The new Bezos charitable organization complements Seattle's important cluster of philanthropies improving the lives of children and families around the country and the globe.
Amazon founder Jeff Bezos and his wife, MacKenzie, made an outstanding choice of charities to begin their large-scale philanthropy, the Bezos Day One Fund.
The $2 billion they committed to helping homeless families and improving early childhood education opportunities will have immediate and long-term impacts.
To borrow the Bezos mantra, it’s always Day One for children, who all deserve the intense focus, patience and optimism applied to a startup company.
Cynics may note the gift is just 1.2 percent of a fortune Bloomberg estimated to be $164 billion on Friday, up $64.7 billion year to date. But it’s still a tremendous gift and a promising new pursuit for Jeff Bezos, who has said “big things start small.”
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“The biggest oak starts from an acorn,” he said in a 2013 interview. “If you want to do anything new you’ve got to be willing to let that acorn grow into a little sapling, then finally a small tree and maybe one day it will be a big business on its own.”
Seattle should nourish this seed, which complements its important cluster of philanthropies improving the lives of children and families around the country and the globe. With luck it will support the Bezos fund’s growth similar to the way Amazon’s growth was supported by the region’s concentration of tech and retail expertise.
One local charity already had an outsized influence on the fund. Mary’s Place, a family-shelter provider that Amazon generously supports, was cited by Jeff Bezos in his announcement, when he outlined the fund’s homeless-family program.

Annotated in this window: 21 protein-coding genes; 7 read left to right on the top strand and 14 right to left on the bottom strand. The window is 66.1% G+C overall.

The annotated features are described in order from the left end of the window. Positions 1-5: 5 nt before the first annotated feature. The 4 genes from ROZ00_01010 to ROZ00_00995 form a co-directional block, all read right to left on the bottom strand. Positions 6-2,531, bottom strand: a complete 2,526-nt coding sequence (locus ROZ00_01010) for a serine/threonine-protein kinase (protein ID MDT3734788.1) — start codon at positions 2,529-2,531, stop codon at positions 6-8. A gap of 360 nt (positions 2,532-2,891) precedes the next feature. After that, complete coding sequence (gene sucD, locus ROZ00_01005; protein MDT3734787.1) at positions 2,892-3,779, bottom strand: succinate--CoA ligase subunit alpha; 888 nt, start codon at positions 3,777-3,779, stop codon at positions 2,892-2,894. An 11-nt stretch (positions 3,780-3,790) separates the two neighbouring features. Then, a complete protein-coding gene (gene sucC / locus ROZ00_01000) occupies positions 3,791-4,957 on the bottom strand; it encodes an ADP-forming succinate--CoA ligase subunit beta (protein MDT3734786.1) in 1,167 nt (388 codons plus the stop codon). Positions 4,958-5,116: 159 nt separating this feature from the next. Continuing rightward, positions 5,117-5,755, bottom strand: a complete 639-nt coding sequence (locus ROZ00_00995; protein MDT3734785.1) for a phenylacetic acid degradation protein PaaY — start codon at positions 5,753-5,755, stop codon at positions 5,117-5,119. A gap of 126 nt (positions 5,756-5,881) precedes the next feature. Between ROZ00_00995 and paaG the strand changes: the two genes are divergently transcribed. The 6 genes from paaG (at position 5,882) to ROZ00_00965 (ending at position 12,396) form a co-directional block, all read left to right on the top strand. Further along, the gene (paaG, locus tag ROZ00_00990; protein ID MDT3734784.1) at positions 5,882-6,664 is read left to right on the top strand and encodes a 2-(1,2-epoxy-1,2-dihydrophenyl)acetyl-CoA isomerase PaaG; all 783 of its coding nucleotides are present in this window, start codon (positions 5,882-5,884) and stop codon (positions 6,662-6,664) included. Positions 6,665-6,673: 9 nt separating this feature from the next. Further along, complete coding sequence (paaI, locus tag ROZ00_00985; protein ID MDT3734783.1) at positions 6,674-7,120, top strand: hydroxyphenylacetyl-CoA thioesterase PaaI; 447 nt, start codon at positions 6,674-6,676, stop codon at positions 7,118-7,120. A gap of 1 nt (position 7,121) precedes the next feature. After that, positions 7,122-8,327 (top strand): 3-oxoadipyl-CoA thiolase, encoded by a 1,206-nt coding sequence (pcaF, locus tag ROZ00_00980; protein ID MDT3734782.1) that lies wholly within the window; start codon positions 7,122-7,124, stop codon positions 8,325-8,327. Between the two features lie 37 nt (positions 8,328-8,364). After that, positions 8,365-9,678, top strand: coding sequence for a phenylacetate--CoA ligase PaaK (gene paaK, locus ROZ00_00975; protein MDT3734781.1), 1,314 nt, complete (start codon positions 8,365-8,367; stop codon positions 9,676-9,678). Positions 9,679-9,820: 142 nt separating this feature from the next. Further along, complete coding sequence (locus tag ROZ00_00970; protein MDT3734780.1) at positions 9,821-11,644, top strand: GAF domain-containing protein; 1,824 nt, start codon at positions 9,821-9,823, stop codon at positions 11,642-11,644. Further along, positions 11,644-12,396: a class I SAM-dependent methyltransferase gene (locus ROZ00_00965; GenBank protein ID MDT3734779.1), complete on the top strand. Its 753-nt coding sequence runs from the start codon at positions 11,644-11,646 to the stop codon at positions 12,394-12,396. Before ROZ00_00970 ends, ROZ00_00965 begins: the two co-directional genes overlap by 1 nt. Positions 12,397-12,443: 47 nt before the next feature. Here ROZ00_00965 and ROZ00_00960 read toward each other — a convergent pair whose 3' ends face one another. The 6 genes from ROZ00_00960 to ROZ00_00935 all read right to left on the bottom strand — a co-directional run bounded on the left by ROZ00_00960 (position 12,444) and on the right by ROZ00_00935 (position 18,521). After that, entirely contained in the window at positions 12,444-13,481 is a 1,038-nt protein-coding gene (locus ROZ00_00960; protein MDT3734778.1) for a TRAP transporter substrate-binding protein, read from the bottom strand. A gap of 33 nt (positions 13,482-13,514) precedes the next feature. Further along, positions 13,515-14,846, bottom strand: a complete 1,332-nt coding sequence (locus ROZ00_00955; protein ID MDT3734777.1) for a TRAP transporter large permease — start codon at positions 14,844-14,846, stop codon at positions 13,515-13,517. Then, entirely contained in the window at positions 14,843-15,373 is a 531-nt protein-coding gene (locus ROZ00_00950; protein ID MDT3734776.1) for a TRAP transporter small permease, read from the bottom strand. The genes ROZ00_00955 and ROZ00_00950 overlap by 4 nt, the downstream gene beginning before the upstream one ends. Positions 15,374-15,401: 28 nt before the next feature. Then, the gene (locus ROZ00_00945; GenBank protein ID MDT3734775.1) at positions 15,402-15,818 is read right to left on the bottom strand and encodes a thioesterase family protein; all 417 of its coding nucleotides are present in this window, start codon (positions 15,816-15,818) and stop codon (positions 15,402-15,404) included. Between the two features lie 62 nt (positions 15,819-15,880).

“The vision statement comes from the inspiring Mary’s Place in Seattle: no child sleeps outside,” he wrote in the announcement last week.
Funding from the world’s wealthiest person does not reduce the need for state and federal government to provide more early-learning opportunities and improve its response to homelessness, because the needs are so great.
But private-sector engagement can help close funding gaps and lead to better outcomes, as seen in King County over the last two years. There are multiple factors involved, but since large companies became more involved and focused on homeless families, fewer families are homeless, they’re spending less time in the shelter system before securing permanent housing and fewer are returning to homelessness.
The Bezos fund will address homelessness through grants to other organizations. It will address early learning by creating and operating a new network of preschools for underserved communities.
Regardless of where the Bezos preschools are located, there should be opportunities to collaborate and share learning with Washington’s Department of Children, Youth, and Families as the state expands and improves publicly funded early childhood education programs. Applying Amazon’s obsessions with customer service, high-velocity decision making and outcomes over process could be transformative.
Although the state and federal government are investing more in early childhood programs, the system remains underfunded and underdeveloped, according to Joel Ryan, executive director of the Washington State Association of Head Start and Early Childhood Education and Assistance Program.
“There’s a lot of room still for innovation in early learning,” he said.
The contributions of the Bezos family are especially welcome, and Seattle should be fertile ground for its promising new endeavor.